Warrior race? Pull the other one

by Morgan Godfery
Sun 23 Aug 2015
2 min read

My deepest impulses are pacifist, something that seems out step with what I’m told it means to be a Maori man. We’re meant to be warriors, soldiers and athletes. Our heritage is the 28th Maori Battalion, Once Were Warriors and the Maori All Blacks.

But I’m a slouch. Even worse, I prefer thinking to doing. This isn’t what society expects from Maori men. “The life of the mind” is reserved for other people, probably people who don’t carry “the warrior gene”.

As Hone Harawira explained in the Herald, back in 2006: “I remember 30 or 40 years ago when I was a kid, people said Maori had a natural inclination to play the guitar, that Maori had a natural inclination to play rugby, [and] Maori were good on bulldozers ... I've stopped listening to all that sort of carry on.”

He’s right. We shouldn’t listen to these ridiculous stereotypes. There’s no innate way to be Maori and, as new research out of Otago University is confirming, these stereotypes actually act as “justifications for colonialism”.

Settler colonialism needed to manufacture the myth of a “heathen savage” who must be subdued or destroyed. Without the myth, what’s the moral justification for dispossession and genocide? Expanding capitalist markets isn’t a convincing justification, even if it’s the honest answer.

But how does the myth operate today? It works as a stereotype. Maori aren’t heathens - they’re just better suited to throwing balls around than sitting in board rooms. Maori aren’t savages - they just have a predisposition for violence.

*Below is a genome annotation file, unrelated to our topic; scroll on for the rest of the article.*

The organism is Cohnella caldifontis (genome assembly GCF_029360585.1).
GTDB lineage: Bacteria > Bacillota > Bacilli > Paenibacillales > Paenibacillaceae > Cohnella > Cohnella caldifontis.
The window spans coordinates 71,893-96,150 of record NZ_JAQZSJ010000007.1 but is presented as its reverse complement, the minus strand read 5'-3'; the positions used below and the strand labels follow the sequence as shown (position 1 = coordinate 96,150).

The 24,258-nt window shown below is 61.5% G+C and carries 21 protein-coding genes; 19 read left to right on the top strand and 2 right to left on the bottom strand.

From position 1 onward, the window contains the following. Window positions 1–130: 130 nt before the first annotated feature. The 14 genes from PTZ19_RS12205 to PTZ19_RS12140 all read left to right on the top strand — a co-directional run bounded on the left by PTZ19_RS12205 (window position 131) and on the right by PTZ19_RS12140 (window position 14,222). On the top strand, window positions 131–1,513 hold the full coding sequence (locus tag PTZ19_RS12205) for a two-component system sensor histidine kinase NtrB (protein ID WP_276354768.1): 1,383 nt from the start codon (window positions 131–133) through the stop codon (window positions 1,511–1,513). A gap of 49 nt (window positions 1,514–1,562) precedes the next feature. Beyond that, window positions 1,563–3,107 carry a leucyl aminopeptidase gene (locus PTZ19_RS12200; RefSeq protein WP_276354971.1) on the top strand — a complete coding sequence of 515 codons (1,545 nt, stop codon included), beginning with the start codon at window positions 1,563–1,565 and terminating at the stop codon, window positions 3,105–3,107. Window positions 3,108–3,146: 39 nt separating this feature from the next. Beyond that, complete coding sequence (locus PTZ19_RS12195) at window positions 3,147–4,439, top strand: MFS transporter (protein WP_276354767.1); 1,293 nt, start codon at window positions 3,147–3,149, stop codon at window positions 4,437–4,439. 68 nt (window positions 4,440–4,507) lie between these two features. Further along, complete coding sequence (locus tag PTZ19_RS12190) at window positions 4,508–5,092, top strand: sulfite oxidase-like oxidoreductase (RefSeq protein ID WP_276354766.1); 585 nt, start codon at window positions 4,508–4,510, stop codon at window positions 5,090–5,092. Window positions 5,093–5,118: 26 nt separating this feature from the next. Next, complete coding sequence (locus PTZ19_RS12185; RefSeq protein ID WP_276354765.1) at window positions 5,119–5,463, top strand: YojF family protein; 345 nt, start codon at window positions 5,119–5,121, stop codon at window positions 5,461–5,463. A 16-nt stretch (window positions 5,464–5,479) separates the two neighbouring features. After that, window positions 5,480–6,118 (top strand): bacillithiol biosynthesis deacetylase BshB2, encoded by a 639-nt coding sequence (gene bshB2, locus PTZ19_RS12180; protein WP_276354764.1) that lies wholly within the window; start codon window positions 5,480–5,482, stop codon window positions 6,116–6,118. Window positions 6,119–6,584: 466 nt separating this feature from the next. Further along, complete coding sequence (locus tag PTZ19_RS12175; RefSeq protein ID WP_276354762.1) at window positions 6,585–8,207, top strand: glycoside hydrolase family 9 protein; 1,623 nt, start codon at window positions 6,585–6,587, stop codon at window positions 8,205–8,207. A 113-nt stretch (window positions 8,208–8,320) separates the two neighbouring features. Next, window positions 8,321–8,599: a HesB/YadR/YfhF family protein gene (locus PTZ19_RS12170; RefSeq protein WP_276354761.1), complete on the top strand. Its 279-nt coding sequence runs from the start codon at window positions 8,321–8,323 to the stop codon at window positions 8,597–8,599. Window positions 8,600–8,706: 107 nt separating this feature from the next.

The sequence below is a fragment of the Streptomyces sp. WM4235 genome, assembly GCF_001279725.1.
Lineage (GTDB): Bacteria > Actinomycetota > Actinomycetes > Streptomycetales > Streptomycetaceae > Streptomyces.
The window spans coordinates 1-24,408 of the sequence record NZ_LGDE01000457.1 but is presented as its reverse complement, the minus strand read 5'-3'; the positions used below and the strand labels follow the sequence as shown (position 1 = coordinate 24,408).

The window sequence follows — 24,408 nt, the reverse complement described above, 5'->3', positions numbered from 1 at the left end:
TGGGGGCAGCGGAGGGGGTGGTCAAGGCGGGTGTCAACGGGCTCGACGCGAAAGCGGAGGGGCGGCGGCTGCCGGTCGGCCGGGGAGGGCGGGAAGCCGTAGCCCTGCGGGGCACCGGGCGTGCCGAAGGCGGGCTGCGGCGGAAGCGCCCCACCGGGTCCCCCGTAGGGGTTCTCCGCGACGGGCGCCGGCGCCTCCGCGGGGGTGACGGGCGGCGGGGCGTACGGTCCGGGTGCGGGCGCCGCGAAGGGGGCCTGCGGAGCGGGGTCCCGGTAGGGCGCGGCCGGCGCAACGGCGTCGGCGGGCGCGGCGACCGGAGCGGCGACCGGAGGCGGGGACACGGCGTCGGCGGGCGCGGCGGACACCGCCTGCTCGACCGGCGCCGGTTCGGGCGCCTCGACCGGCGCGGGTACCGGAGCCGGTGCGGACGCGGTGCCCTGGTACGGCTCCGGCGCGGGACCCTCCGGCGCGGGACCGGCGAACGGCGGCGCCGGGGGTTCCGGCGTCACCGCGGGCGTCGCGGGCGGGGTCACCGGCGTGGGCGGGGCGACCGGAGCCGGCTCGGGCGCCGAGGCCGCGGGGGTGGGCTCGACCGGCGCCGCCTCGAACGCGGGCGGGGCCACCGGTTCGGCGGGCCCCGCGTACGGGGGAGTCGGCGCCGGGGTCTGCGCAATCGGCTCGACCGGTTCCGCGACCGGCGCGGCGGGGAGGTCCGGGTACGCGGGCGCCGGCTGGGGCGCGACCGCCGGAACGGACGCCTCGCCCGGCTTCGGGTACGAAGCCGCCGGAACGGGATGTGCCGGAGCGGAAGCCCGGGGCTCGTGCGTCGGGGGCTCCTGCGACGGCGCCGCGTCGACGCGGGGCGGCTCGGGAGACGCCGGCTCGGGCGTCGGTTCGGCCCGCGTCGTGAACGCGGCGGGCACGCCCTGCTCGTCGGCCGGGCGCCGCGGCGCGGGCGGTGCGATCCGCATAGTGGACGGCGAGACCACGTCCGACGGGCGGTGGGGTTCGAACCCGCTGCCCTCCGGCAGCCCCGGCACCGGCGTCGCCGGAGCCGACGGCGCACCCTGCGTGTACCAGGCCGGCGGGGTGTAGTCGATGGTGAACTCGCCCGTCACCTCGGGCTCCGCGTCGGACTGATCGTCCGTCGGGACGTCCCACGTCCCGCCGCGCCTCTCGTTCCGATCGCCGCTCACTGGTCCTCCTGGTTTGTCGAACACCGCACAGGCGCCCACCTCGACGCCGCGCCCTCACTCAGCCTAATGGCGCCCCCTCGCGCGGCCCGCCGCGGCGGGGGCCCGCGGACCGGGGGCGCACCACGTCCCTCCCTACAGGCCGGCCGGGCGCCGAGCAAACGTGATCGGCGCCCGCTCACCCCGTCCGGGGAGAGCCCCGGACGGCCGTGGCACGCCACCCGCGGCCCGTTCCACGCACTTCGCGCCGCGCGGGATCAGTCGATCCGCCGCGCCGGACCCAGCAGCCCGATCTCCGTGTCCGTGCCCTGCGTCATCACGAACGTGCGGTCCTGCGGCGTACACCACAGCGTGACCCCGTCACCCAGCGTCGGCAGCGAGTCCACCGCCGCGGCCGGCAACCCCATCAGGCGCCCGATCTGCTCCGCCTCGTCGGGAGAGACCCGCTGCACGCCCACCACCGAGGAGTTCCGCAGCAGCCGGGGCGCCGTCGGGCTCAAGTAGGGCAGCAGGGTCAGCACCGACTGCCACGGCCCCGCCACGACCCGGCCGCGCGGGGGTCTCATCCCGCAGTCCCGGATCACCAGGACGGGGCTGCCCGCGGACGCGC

If we accept the stereotype that Maori are better athletes than they are thinkers, then Maori under-achievement in school can be explained by some innate failure in the Maori character, not a century of systematic under-investment in Maori education.

If Maori carry the “warrior gene” then violence in Maori communities can be explained by “nature” rather than circumstance. In other words, violence is a result of that innate failure in the Maori character rather than a century of manufactured poverty and the human pressures that come with it.

It has been a convenient myth, according to Professor Richard Jackson of Otago University. In the past, he says, the myth – and the stereotypes that give effect to it – justified colonialism. But today the myth and the stereotype justify the colonial hierarchy: Maori sit at the wrong end of nearly every negative statistic because they’re innately inferior, not because of almost two centuries of colonialism. 

The danger is that the myth and stereotypes become self-fulfilling for many Maori. Almost two centuries of colonialism, of being told that you’re something less than your fairer friends, leave a stain. And nothing much has been done to wash it out.

In other words, we internalise the myth and stereotypes in ideas like we “once were warriors” rather than we once were philosophers, navigators, diplomats, traders, gardeners, mothers, fathers, sisters, brothers and hapu.

If we accept the myths, and internalise the stereotypes that spring from it, then we’re all out of step with what it means to be Maori.